Yes. You learn a lot about German and American Air Force during the war.
No I do not normally listen to books twice.
It was just a great story and it shows how one decision affects generations.
Near the top.
No Simple Victory. They both give an unconventional view of World War II. Most books in English focus, understandably, on the USA and Britain. However, these two books provide a different view.
An enhanced emotional appeal.
I found it very emotional.
One of the best books I have purchased. I very highly recommend it to everyone.
The backgrounds of the principal characters are fascinating and the in-depth history lesson that goes along with their gut-wrenching war years brings the men alive.
It made me a little sad; the impact of being thrust into such horrendous situations so early in life had to be profound. Yet it had a wonderful ending.
Seeing the war from a different perspective
As is always the case with an audiobook, the narrator makes the book come alive. Robertson Dean was magnificent.
Well written and expertly read
I enjoyed learning about the day to day lives of the characters as well as their combat experiences. It was the manner in which the story unfolded, bit by bit that kept me on the edge of my seat, always wanting to hear what is next.
The absolute best though was the reunion, how it came about, how they each felt that was the high point in the story for me.
One final thought, my thoughts are also on Franz Steigler's parents, they are the reason he became the man he did!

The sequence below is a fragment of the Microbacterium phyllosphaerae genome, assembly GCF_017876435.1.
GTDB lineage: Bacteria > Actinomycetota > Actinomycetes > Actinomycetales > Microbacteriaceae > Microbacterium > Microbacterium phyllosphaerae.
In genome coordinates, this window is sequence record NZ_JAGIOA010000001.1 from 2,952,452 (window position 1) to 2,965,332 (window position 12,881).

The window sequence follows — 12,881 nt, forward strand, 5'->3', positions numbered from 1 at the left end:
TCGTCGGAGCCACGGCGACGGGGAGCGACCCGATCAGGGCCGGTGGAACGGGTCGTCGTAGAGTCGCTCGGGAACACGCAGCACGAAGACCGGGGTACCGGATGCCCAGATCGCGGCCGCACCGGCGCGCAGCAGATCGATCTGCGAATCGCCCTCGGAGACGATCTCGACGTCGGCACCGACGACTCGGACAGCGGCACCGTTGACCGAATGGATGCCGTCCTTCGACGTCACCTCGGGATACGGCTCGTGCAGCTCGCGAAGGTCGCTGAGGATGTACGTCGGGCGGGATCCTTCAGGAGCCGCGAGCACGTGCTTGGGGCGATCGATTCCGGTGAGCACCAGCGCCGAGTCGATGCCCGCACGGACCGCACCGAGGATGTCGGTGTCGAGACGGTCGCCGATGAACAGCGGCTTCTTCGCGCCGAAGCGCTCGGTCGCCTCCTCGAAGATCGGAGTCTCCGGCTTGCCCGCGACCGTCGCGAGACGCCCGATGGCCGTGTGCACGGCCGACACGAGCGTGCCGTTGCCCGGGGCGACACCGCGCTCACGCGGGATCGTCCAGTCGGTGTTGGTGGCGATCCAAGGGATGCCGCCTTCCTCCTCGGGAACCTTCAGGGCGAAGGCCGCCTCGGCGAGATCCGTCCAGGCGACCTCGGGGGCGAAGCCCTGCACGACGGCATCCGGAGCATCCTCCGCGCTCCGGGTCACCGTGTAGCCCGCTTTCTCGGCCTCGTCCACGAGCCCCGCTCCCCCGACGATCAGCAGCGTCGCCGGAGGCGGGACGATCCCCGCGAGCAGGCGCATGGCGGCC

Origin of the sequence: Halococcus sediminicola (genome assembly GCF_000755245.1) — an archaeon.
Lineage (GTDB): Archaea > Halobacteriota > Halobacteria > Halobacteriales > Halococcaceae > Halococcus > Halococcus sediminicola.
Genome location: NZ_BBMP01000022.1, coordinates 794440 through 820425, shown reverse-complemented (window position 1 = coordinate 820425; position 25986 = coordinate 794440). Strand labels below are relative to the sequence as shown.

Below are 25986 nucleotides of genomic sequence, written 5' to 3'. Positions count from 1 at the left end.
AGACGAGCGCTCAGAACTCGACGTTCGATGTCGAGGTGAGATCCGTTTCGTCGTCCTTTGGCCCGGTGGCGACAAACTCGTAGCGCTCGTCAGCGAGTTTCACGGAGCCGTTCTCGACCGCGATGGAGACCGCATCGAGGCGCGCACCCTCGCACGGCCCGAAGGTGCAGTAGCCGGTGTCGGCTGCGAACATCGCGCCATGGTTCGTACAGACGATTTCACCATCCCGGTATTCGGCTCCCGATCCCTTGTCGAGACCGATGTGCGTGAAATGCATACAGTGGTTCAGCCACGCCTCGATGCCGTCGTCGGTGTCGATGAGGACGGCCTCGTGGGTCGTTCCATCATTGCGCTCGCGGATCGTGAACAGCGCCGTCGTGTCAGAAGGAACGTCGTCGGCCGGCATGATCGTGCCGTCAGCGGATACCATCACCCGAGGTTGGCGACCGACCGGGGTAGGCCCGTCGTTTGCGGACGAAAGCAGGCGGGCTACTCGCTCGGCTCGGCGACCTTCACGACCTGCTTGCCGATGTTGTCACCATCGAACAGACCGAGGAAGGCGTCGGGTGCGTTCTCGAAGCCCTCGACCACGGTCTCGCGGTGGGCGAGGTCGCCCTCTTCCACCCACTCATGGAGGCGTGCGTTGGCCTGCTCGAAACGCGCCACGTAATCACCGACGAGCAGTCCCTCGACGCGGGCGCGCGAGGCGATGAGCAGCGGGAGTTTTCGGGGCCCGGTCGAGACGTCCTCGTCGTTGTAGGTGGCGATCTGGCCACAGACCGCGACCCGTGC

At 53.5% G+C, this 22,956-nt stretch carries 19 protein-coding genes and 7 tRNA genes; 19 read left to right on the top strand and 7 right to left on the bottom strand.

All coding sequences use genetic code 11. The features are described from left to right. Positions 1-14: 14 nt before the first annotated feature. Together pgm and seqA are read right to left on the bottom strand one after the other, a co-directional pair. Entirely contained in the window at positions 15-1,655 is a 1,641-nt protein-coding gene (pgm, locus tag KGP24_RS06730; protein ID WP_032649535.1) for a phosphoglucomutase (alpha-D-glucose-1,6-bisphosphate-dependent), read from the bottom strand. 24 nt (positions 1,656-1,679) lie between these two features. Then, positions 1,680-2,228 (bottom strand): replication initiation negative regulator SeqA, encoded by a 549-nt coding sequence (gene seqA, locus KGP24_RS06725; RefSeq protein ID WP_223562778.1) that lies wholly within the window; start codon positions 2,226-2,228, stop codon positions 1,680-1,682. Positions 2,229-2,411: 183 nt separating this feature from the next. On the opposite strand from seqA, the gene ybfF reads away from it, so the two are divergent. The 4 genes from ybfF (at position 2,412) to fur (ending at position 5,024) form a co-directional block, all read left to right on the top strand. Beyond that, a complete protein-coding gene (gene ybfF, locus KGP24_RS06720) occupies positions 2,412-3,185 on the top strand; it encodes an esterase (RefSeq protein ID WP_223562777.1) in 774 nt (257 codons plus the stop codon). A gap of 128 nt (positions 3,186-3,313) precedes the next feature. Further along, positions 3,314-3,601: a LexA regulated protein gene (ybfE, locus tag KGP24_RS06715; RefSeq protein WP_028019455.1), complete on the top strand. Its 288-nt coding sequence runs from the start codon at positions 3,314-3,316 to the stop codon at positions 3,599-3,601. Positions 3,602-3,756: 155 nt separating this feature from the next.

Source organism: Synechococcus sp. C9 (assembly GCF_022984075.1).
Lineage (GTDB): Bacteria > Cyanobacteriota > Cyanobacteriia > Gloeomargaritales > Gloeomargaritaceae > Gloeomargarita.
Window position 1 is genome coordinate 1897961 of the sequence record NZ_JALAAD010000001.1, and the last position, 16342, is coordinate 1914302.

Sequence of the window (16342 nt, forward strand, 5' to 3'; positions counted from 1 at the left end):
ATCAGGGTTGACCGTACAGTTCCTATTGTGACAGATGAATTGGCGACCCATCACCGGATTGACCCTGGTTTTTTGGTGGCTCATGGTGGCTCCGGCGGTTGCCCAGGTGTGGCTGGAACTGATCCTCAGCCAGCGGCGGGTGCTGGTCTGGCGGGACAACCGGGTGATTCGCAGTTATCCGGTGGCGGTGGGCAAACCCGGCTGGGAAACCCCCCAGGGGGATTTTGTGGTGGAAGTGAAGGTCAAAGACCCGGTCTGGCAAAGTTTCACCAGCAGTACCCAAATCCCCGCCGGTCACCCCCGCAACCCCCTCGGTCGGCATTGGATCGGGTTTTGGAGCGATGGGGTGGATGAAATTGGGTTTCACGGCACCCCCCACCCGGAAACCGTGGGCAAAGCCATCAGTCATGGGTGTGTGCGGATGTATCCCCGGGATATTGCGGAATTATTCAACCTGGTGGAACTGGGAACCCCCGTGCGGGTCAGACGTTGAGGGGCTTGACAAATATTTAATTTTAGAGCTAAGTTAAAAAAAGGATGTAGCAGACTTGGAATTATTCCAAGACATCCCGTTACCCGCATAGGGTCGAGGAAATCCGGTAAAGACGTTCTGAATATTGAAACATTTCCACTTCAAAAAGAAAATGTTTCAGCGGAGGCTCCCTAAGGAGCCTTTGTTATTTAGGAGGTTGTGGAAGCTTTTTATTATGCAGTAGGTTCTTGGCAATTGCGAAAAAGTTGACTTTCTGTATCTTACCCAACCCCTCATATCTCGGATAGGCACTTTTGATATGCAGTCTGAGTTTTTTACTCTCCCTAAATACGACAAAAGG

I don't know that listening to Robertson Dean was better than reading it myself. I can say he did a masterful job and I thoroughly enjoyed listening to him!
I must admit to choking up listening to their reunion
WONDERFUL read, particularly for WWII buffs, but also for anyone who enjoys a good human interest story!
This book and the story it tells are just amazing. While it is a book about WW2 and it doesn't doesn't pull punches about the horrors, it is not so much a good guys vs. bad guys story as it is a story about two men whose lives intersected in the sky over Germany, how they survived the war, and how they found each other much later. It is a book for anyone interested in the war or in flying, but even more, it is a powerful study of human spirit.
Yes! As a child of WWII, with my father in Burma/India in the Corp of Engineers building the Ledo Road, and not seeing me until I was 18 months old and a beloved uncle who is very much alive and kicking, who won a Purple Heart as the tail gunner of a bomber, I have been immersed in the history of WWII.....My father, a great history buff of this era as well as the Civil War era, ingrained the love of history in me.
My uncle was 17 years old when he set foot in England like so many of our brave soldiers at the time they entered combat....
Now, to read of the humanity of men during this time is a wonderful experience. Also, to know that that all Germans were Not Nazis, and fought for their county, not the Nazi regime, is an eye opening experience.
"The Things They Carried"
The entire list...book was so well read...I could not pick a favorite!
Like part of the books title..." A Story of Humanity and Chivalry For All Times"
The best book I have listened to....bar none!
A most enjoyable true account. Two men who did their duty and much more...and who made choices based on true values rather than those imposed by war.
If you like Laura Hillenbrand's Unbroken, you'll find this similar. It's a World War II aviation story. Much of the story is told from the point of view of a German pilot who did not belong to the Nazi party but was serving his country.
Great book. I learned about the German side of WWII that I had not thought too much about before.